The central cast of Femitokon are six forty-something’s, all destined to positions of rule, and their lives are complicated enough without the intrigue of impending ascension.
Sofita Kul is a doctorate scholar living life as a soldier when she finds her perceptions of self-exile altered by the cellular armor she carries. She’s forced to contend with the bad decisions she’s made, and decides to put herself back on the path set forth by her dead twin sister, to take their mother out of the ruling chair.
Velto Wram’s given up everything for her monogamist wife, Ilo. After she’s killed, Velto returns to politics and to balancing her new found freedom with her determination to follow Sofita to the end–even if it puts she and Ilo’s daughters at risk. Fyla Uym can’t escape her childhood sexual abuse enough to make any good decision in the series. She instigates an affair with an officer that’s far too good for her, and manages derail the relationship, proving she’s broken beyond repair.
Laxum Jyr’s an emotionally immature Ambassador that’s forced to alter her irresponsible life when her mother decides to terminate before her time. Laxum is thrust into dealing one on one with her other mother, a current member of the Ruling-Gen, the mother she always blamed for all the things wrong in her life. Pitana Dag meanwhile, learns her mother’s a cruel sort that cares only for herself and no one else; she’s done many underhanded things, the worst being that she orchestrated Pitana’s break up with the love of her life, the mother of a daughter that she’s never known.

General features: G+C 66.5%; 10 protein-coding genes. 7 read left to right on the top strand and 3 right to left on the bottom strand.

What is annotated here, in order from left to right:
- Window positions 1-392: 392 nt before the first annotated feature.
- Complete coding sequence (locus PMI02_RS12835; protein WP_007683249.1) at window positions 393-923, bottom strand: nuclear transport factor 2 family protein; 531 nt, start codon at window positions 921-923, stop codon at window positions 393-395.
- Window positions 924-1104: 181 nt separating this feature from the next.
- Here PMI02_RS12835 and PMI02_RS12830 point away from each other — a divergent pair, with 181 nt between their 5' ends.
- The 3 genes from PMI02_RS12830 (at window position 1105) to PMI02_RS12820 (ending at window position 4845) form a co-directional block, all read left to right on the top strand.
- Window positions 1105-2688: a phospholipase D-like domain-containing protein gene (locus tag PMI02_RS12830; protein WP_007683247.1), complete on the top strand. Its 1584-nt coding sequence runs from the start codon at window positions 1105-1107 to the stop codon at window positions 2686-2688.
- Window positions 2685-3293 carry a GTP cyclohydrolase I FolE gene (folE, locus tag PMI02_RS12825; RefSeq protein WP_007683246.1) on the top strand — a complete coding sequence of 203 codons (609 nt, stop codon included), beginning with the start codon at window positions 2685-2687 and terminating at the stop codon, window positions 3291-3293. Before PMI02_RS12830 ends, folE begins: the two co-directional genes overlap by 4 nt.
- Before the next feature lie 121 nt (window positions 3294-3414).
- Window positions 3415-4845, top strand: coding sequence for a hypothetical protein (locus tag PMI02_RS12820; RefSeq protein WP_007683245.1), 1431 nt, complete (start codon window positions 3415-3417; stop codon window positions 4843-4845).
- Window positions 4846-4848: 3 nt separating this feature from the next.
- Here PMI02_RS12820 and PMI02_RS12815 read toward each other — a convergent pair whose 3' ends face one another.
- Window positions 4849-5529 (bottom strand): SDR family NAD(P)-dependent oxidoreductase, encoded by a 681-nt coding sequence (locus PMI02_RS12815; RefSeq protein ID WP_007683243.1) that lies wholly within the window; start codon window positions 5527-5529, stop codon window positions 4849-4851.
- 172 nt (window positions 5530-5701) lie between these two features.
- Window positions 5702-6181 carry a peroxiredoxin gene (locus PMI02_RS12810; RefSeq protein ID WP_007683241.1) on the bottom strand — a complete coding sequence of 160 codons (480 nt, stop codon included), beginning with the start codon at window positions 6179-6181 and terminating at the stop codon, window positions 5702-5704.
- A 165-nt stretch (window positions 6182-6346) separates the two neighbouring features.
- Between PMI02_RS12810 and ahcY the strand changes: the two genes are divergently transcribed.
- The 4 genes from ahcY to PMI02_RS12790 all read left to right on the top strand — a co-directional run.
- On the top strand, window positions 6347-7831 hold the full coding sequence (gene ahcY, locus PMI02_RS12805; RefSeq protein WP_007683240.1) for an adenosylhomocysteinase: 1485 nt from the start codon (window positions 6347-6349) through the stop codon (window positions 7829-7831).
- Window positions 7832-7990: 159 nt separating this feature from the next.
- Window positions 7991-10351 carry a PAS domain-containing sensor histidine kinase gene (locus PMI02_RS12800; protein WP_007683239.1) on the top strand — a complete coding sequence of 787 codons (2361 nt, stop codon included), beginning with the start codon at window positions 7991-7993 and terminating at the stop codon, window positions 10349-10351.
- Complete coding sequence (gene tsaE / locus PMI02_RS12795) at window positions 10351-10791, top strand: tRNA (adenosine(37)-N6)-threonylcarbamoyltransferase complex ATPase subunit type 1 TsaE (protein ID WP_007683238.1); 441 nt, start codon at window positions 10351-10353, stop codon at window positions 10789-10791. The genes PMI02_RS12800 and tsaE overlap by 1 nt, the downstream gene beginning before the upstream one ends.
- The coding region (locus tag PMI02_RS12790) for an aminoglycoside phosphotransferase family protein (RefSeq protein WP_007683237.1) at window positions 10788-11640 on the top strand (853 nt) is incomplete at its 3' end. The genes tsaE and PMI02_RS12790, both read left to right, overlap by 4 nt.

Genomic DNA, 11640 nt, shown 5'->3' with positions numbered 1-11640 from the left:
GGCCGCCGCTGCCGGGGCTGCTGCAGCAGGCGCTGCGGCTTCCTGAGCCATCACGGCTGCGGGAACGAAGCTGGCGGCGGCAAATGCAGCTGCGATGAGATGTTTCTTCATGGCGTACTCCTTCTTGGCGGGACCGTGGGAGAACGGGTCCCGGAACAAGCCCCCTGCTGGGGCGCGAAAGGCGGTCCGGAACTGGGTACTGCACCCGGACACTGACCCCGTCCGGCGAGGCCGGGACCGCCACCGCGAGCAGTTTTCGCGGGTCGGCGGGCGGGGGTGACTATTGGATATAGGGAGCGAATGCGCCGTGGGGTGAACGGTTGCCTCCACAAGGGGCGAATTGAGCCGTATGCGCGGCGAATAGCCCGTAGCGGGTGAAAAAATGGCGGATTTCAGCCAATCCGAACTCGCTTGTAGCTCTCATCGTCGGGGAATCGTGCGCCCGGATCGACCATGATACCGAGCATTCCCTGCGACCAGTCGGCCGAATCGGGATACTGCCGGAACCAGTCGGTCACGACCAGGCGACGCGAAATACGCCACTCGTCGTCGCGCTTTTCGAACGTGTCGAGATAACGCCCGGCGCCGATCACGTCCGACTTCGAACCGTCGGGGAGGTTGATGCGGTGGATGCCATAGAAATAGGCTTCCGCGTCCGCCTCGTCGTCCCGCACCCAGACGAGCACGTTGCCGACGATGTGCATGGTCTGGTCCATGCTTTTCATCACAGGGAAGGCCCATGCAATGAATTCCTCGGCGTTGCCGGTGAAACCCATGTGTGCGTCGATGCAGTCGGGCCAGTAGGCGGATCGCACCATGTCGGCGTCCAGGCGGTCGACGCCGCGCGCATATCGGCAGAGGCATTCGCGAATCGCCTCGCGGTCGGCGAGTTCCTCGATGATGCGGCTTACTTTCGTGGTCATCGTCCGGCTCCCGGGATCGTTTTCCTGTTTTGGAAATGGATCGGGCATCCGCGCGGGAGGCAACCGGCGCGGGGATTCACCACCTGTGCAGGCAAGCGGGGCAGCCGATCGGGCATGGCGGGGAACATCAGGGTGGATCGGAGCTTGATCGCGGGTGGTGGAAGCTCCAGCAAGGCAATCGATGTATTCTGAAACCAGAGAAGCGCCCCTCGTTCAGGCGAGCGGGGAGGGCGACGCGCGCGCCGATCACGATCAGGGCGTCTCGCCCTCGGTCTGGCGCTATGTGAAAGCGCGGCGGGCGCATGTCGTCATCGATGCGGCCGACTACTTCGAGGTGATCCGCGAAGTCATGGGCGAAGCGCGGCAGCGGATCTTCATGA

The remaining member of the group is Eppis Banto. She’s stuck playing the role of sycophant to her powerful mother, a member of the current Ruling Gen. She’s spent her life convincing her mother that she’s no desire to rule.
At age 43, Eppis runs one of the most populated cities in Ramaxia. She’s the only character that appears together enough to handle ascension, but looks are deceiving as we discover in the second novel Holodomor. Eppis is a politician with two daughters ready to live on their own, and a marriage to three others that’s complicated because she’s a closet monogamist fixated on only one of her wives–the nestor (genetic parent) of her daughters.
Making matters worse for Eppis is the unresolved guilt she has over her own mother’s suicide, that took place when she was a teen. Her mother’s despair, brought on by the callous infidelities of her other mothers, leads Eppis to believe that she abandoned her mother–if she’d been there, instead of living away at school, her mother might’ve been strong enough to go on.
In Holodomor we find that Eppis is secretly seeing a doctor for arousal issues. She’s convinced herself that she’s a ‘husk’, a physical condition wherein her genitals cannot juice up, and so she doesn’t engage in sexual behavior, and hasn’t touched any of her wives in over eight years. Eppis is so guarded about her problem she tells no one, not even her nestor, the wife Eppis loves more than anything in the world. Their lack of intimacy has led her nestor to believe she’s seeing someone else, and their relationship becomes so fractured that Eppis moves out of the estate they share. Further complicating matters in Eppis’ life is her strained relationship with her eldest daughter, a young citizen with a career in politics that’s been hindered by Eppis’ unwillingness to promote her, for fear others might think she’s favoring her daughter because they’re related.
While the drama of Holodomor is centralized on Velto Wram, her own issues with her mother, her history with Ilo Cux, and their extraction from the Slavic Empire by Sofita Kul, the subplot slices of Eppis Banto’s life keep the narrative rolling. Eppis and Velto’s destinies are woven together in the series grand narrative–they’re old rivals, tenuous friends, but like it or not–they’re connected by more than just their genetic right to rule Ramaxia.
Eppis’ feels her life is half-over, and all she has to show for it is a failing marriage, an estranged relationship with her daughters, and she’s trapped under the thumb of her mother, a powerful citizen convinced that Eppis wouldn’t dare usurp her rule. When Sofita comes back to her with plans anew to ascend, Eppis must rethink the solutions to her current problems–of course this just leads to more problems.